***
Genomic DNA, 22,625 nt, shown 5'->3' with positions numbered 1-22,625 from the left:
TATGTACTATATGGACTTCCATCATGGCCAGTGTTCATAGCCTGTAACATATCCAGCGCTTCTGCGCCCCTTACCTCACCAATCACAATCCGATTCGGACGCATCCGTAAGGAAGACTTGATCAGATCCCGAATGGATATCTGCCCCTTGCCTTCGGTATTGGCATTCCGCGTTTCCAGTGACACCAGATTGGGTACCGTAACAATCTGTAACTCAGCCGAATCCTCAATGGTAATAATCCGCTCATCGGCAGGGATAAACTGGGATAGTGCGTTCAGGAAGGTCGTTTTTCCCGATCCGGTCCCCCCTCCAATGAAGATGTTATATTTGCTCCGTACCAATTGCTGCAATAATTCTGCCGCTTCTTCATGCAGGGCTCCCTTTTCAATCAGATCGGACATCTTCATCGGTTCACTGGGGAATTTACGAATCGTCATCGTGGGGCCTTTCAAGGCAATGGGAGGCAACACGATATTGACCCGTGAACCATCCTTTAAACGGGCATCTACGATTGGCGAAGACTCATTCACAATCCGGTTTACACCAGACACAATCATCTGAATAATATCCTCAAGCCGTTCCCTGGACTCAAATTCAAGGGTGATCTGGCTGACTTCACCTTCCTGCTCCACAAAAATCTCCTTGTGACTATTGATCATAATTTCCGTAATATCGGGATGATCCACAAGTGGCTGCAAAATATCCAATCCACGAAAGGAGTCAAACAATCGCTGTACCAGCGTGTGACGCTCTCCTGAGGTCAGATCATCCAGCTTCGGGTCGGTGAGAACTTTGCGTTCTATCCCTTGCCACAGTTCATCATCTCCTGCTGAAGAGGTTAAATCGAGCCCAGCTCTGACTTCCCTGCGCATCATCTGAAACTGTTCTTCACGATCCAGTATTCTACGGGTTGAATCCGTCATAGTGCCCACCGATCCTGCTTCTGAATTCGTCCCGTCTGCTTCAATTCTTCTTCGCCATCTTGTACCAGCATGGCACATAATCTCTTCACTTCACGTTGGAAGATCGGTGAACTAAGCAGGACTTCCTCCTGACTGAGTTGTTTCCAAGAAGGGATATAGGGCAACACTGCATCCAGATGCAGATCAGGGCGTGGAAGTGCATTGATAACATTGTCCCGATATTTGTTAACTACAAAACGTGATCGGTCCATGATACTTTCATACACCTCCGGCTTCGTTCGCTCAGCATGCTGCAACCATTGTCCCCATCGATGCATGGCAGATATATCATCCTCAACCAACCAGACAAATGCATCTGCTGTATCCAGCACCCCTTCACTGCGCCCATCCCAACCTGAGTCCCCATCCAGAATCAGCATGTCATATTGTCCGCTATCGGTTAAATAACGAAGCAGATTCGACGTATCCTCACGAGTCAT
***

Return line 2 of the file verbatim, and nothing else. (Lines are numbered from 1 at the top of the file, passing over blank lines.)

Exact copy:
TATGTACTATATGGACTTCCATCATGGCCAGTGTTCATAGCCTGTAACATATCCAGCGCTTCTGCGCCCCTTACCTCACCAATCACAATCCGATTCGGACGCATCCGTAAGGAAGACTTGATCAGATCCCGAATGGATATCTGCCCCTTGCCTTCGGTATTGGCATTCCGCGTTTCCAGTGACACCAGATTGGGTACCGTAACAATCTGTAACTCAGCCGAATCCTCAATGGTAATAATCCGCTCATCGGCAGGGATAAACTGGGATAGTGCGTTCAGGAAGGTCGTTTTTCCCGATCCGGTCCCCCCTCCAATGAAGATGTTATATTTGCTCCGTACCAATTGCTGCAATAATTCTGCCGCTTCTTCATGCAGGGCTCCCTTTTCAATCAGATCGGACATCTTCATCGGTTCACTGGGGAATTTACGAATCGTCATCGTGGGGCCTTTCAAGGCAATGGGAGGCAACACGATATTGACCCGTGAACCATCCTTTAAACGGGCATCTACGATTGGCGAAGACTCATTCACAATCCGGTTTACACCAGACACAATCATCTGAATAATATCCTCAAGCCGTTCCCTGGACTCAAATTCAAGGGTGATCTGGCTGACTTCACCTTCCTGCTCCACAAAAATCTCCTTGTGACTATTGATCATAATTTCCGTAATATCGGGATGATCCACAAGTGGCTGCAAAATATCCAATCCACGAAAGGAGTCAAACAATCGCTGTACCAGCGTGTGACGCTCTCCTGAGGTCAGATCATCCAGCTTCGGGTCGGTGAGAACTTTGCGTTCTATCCCTTGCCACAGTTCATCATCTCCTGCTGAAGAGGTTAAATCGAGCCCAGCTCTGACTTCCCTGCGCATCATCTGAAACTGTTCTTCACGATCCAGTATTCTACGGGTTGAATCCGTCATAGTGCCCACCGATCCTGCTTCTGAATTCGTCCCGTCTGCTTCAATTCTTCTTCGCCATCTTGTACCAGCATGGCACATAATCTCTTCACTTCACGTTGGAAGATCGGTGAACTAAGCAGGACTTCCTCCTGACTGAGTTGTTTCCAAGAAGGGATATAGGGCAACACTGCATCCAGATGCAGATCAGGGCGTGGAAGTGCATTGATAACATTGTCCCGATATTTGTTAACTACAAAACGTGATCGGTCCATGATACTTTCATACACCTCCGGCTTCGTTCGCTCAGCATGCTGCAACCATTGTCCCCATCGATGCATGGCAGATATATCATCCTCAACCAACCAGACAAATGCATCTGCTGTATCCAGCACCCCTTCACTGCGCCCATCCCAACCTGAGTCCCCATCCAGAATCAGCATGTCATATTGTCCGCTATCGGTTAAATAACGAAGCAGATTCGACGTATCCTCACGAGTCAT